I would note that after two recent rate easings of 25 basis points each, monetary policy is already accommodative. Sustaining growth at potential depends on the U.S. consumer continuing to offset the weakness we are seeing in exports and business fixed investment. To me, it seems appropriate to continue to closely monitor incoming data to determine if the forecast of growth around potential is likely to be achieved, or if the risks I have outlined are indeed materializing.While the risks to the global and U.S. economies remain, there are also risks to easing too aggressively, as I’ve ...
Speech

Working Paper
The dollar during the global recession: US monetary policy and the exorbitant duty

We document that during the Global Recession, US monetary policy easings triggered the ?exorbitant duty? of the United States, the issuer of the world?s dominant currency, by causing a dollar appreciation and a transfer of wealth from the United States to the rest of the world. This dollar appreciation runs counter to the predictions of standard macroeconomic models and works through two channels: (i) a flight-to-safety effect which lowered the expected excess returns of holding safe US government debt relative to foreign debt and (ii) lowered expected future inflation in the United States ...
Working Papers , Paper 18-10

Journal Article
Is It Time for Some Unpleasant Monetarist Arithmetic?

Sargent and Wallace (1981) published "Some Unpleasant Monetarist Arithmetic" 40 years ago. Their central message was that a central bank may not have the power to determine the long-run rate of inflation without fiscal support. In a policy regime where the fiscal authority is non-Ricardian, an attempt on the part of the central bank to lower inflation may end up backfiring. I develop a structural model to illustrate this result through the use of a diagram. In addition, I use the model to explain how low inflation, low interest rates, and high primary budget deficits can coexist. I also use ...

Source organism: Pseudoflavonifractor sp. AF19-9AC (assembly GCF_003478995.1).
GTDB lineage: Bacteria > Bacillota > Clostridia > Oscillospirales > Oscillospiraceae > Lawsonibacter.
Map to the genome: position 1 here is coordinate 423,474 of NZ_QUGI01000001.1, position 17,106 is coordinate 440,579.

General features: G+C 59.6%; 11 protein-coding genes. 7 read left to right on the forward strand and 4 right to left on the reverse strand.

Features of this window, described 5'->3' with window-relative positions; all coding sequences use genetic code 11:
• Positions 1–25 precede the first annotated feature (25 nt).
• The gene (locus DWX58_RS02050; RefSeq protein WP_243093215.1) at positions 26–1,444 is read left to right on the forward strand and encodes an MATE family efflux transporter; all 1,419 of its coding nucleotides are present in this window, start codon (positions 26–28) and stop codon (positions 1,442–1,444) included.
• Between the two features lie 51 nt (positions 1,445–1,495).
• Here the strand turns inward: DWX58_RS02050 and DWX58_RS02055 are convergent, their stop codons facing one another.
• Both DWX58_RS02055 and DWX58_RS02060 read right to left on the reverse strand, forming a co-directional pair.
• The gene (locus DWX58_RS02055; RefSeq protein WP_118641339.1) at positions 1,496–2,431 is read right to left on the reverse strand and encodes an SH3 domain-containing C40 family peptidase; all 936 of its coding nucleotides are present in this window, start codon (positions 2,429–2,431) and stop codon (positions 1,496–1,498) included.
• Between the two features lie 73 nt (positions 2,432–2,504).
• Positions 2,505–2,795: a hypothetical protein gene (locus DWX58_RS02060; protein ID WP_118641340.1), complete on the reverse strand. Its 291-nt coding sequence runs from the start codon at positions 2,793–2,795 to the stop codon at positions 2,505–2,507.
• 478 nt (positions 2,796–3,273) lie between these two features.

Review , Volume 103 , Issue 3 , Pages 315-332

Working Paper
The insensitivity of investment to interest rates: Evidence from a survey of CFOs

A fundamental tenet of investment theory and the traditional theory of monetary policy transmission is that investment expenditures by businesses are negatively affected by interest rates. Yet, a large body of empirical research offer mixed evidence, at best, for a substantial interest-rate effect on investment. In this paper, we examine the sensitivity of investment plans to interest rates using a set of special questions asked of CFOs in the Global Business Outlook Survey conducted in the third quarter of 2012. Among the more than 500 responses to the special questions, we find that most ...
Finance and Economics Discussion Series , Paper 2014-2

Report
Momentum and the term structure of interest rates

A vast literature reports excess returns to momentum strategies across many financial asset classes. However, no study examines trading rules based on price history along individual government-bond term structures?that is, with respect to duration buckets across the curve?as opposed to across sovereign markets or individual term structures as a whole over time. Under duration-neutral and long-only constraints as well as low trading costs, this paper reports excess annualized returns of up to 120 basis points and information ratios as high as 0.79 using U.S. Treasury total return data from ...
Staff Reports , Paper 657